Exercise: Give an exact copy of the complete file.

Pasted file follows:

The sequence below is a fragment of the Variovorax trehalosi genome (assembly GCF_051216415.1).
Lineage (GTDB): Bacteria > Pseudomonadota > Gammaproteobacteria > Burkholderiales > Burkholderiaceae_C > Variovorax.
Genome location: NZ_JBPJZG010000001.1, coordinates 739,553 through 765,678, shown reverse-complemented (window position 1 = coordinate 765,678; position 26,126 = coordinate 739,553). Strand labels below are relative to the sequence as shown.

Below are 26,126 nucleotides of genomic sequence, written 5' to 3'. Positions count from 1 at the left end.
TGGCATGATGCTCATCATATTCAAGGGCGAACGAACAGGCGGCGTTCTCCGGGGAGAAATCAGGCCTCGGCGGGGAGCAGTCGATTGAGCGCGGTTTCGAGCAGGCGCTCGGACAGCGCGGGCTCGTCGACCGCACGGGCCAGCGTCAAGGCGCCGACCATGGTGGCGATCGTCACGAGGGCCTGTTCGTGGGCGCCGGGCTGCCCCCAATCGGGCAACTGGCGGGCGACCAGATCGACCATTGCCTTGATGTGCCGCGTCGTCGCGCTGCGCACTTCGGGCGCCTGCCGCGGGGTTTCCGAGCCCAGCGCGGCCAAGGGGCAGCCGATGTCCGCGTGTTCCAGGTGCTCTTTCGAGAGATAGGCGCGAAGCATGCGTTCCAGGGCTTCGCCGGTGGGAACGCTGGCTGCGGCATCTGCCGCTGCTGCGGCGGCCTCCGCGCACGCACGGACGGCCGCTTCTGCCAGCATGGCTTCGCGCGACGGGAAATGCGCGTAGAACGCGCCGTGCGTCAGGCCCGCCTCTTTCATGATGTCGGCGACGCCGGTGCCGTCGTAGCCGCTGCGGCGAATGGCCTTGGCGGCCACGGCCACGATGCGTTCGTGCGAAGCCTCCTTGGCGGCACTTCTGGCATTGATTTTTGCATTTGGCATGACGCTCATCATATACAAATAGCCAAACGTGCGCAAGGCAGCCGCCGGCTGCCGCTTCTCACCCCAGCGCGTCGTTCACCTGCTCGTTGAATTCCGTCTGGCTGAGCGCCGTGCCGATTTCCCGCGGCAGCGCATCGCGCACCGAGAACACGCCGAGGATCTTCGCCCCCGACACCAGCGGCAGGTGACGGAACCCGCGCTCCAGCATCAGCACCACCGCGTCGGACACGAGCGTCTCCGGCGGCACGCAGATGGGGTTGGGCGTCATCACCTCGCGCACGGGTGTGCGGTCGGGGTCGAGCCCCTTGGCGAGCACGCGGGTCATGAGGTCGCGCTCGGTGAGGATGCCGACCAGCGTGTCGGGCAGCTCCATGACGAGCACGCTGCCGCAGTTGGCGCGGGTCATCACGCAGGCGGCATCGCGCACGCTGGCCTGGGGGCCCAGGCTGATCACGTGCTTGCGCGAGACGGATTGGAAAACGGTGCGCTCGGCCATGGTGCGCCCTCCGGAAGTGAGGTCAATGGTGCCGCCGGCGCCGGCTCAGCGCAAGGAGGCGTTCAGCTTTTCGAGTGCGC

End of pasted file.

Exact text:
The sequence below is a fragment of the Variovorax trehalosi genome (assembly GCF_051216415.1).
Lineage (GTDB): Bacteria > Pseudomonadota > Gammaproteobacteria > Burkholderiales > Burkholderiaceae_C > Variovorax.
Genome location: NZ_JBPJZG010000001.1, coordinates 739,553 through 765,678, shown reverse-complemented (window position 1 = coordinate 765,678; position 26,126 = coordinate 739,553). Strand labels below are relative to the sequence as shown.

Below are 26,126 nucleotides of genomic sequence, written 5' to 3'. Positions count from 1 at the left end.
TGGCATGATGCTCATCATATTCAAGGGCGAACGAACAGGCGGCGTTCTCCGGGGAGAAATCAGGCCTCGGCGGGGAGCAGTCGATTGAGCGCGGTTTCGAGCAGGCGCTCGGACAGCGCGGGCTCGTCGACCGCACGGGCCAGCGTCAAGGCGCCGACCATGGTGGCGATCGTCACGAGGGCCTGTTCGTGGGCGCCGGGCTGCCCCCAATCGGGCAACTGGCGGGCGACCAGATCGACCATTGCCTTGATGTGCCGCGTCGTCGCGCTGCGCACTTCGGGCGCCTGCCGCGGGGTTTCCGAGCCCAGCGCGGCCAAGGGGCAGCCGATGTCCGCGTGTTCCAGGTGCTCTTTCGAGAGATAGGCGCGAAGCATGCGTTCCAGGGCTTCGCCGGTGGGAACGCTGGCTGCGGCATCTGCCGCTGCTGCGGCGGCCTCCGCGCACGCACGGACGGCCGCTTCTGCCAGCATGGCTTCGCGCGACGGGAAATGCGCGTAGAACGCGCCGTGCGTCAGGCCCGCCTCTTTCATGATGTCGGCGACGCCGGTGCCGTCGTAGCCGCTGCGGCGAATGGCCTTGGCGGCCACGGCCACGATGCGTTCGTGCGAAGCCTCCTTGGCGGCACTTCTGGCATTGATTTTTGCATTTGGCATGACGCTCATCATATACAAATAGCCAAACGTGCGCAAGGCAGCCGCCGGCTGCCGCTTCTCACCCCAGCGCGTCGTTCACCTGCTCGTTGAATTCCGTCTGGCTGAGCGCCGTGCCGATTTCCCGCGGCAGCGCATCGCGCACCGAGAACACGCCGAGGATCTTCGCCCCCGACACCAGCGGCAGGTGACGGAACCCGCGCTCCAGCATCAGCACCACCGCGTCGGACACGAGCGTCTCCGGCGGCACGCAGATGGGGTTGGGCGTCATCACCTCGCGCACGGGTGTGCGGTCGGGGTCGAGCCCCTTGGCGAGCACGCGGGTCATGAGGTCGCGCTCGGTGAGGATGCCGACCAGCGTGTCGGGCAGCTCCATGACGAGCACGCTGCCGCAGTTGGCGCGGGTCATCACGCAGGCGGCATCGCGCACGCTGGCCTGGGGGCCCAGGCTGATCACGTGCTTGCGCGAGACGGATTGGAAAACGGTGCGCTCGGCCATGGTGCGCCCTCCGGAAGTGAGGTCAATGGTGCCGCCGGCGCCGGCTCAGCGCAAGGAGGCGTTCAGCTTTTCGAGTGCGC